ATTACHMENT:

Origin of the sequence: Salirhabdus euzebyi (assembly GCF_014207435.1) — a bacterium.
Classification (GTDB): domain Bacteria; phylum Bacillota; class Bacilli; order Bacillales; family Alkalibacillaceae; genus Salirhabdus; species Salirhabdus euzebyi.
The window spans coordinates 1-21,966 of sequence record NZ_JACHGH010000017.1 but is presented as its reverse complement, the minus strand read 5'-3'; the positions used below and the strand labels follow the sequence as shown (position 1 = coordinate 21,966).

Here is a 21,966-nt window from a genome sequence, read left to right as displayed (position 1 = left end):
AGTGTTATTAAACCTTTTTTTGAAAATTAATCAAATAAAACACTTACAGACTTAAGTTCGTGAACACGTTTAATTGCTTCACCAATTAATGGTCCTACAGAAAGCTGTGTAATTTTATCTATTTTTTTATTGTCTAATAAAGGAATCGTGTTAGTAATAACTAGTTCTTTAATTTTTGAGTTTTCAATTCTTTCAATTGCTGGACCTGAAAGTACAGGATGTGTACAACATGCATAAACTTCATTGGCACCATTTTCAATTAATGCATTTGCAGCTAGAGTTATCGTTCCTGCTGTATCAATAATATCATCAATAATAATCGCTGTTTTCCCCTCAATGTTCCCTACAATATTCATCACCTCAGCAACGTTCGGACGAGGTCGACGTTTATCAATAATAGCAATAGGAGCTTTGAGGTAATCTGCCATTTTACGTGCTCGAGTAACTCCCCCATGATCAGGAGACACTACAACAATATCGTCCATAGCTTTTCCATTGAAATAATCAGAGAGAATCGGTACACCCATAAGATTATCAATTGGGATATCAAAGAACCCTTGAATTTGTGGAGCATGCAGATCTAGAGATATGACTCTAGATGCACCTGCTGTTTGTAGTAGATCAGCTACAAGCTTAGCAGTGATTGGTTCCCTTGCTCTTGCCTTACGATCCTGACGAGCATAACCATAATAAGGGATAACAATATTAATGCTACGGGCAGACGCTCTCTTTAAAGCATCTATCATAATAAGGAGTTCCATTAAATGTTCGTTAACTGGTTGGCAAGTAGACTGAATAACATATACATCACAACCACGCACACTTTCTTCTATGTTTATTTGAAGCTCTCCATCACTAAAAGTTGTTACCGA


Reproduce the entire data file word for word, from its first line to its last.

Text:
Origin of the sequence: Salirhabdus euzebyi (assembly GCF_014207435.1) — a bacterium.
Classification (GTDB): domain Bacteria; phylum Bacillota; class Bacilli; order Bacillales; family Alkalibacillaceae; genus Salirhabdus; species Salirhabdus euzebyi.
The window spans coordinates 1-21,966 of sequence record NZ_JACHGH010000017.1 but is presented as its reverse complement, the minus strand read 5'-3'; the positions used below and the strand labels follow the sequence as shown (position 1 = coordinate 21,966).

Here is a 21,966-nt window from a genome sequence, read left to right as displayed (position 1 = left end):
AGTGTTATTAAACCTTTTTTTGAAAATTAATCAAATAAAACACTTACAGACTTAAGTTCGTGAACACGTTTAATTGCTTCACCAATTAATGGTCCTACAGAAAGCTGTGTAATTTTATCTATTTTTTTATTGTCTAATAAAGGAATCGTGTTAGTAATAACTAGTTCTTTAATTTTTGAGTTTTCAATTCTTTCAATTGCTGGACCTGAAAGTACAGGATGTGTACAACATGCATAAACTTCATTGGCACCATTTTCAATTAATGCATTTGCAGCTAGAGTTATCGTTCCTGCTGTATCAATAATATCATCAATAATAATCGCTGTTTTCCCCTCAATGTTCCCTACAATATTCATCACCTCAGCAACGTTCGGACGAGGTCGACGTTTATCAATAATAGCAATAGGAGCTTTGAGGTAATCTGCCATTTTACGTGCTCGAGTAACTCCCCCATGATCAGGAGACACTACAACAATATCGTCCATAGCTTTTCCATTGAAATAATCAGAGAGAATCGGTACACCCATAAGATTATCAATTGGGATATCAAAGAACCCTTGAATTTGTGGAGCATGCAGATCTAGAGATATGACTCTAGATGCACCTGCTGTTTGTAGTAGATCAGCTACAAGCTTAGCAGTGATTGGTTCCCTTGCTCTTGCCTTACGATCCTGACGAGCATAACCATAATAAGGGATAACAATATTAATGCTACGGGCAGACGCTCTCTTTAAAGCATCTATCATAATAAGGAGTTCCATTAAATGTTCGTTAACTGGTTGGCAAGTAGACTGAATAACATATACATCACAACCACGCACACTTTCTTCTATGTTTATTTGAAGCTCTCCATCACTAAAAGTTGTTACCGA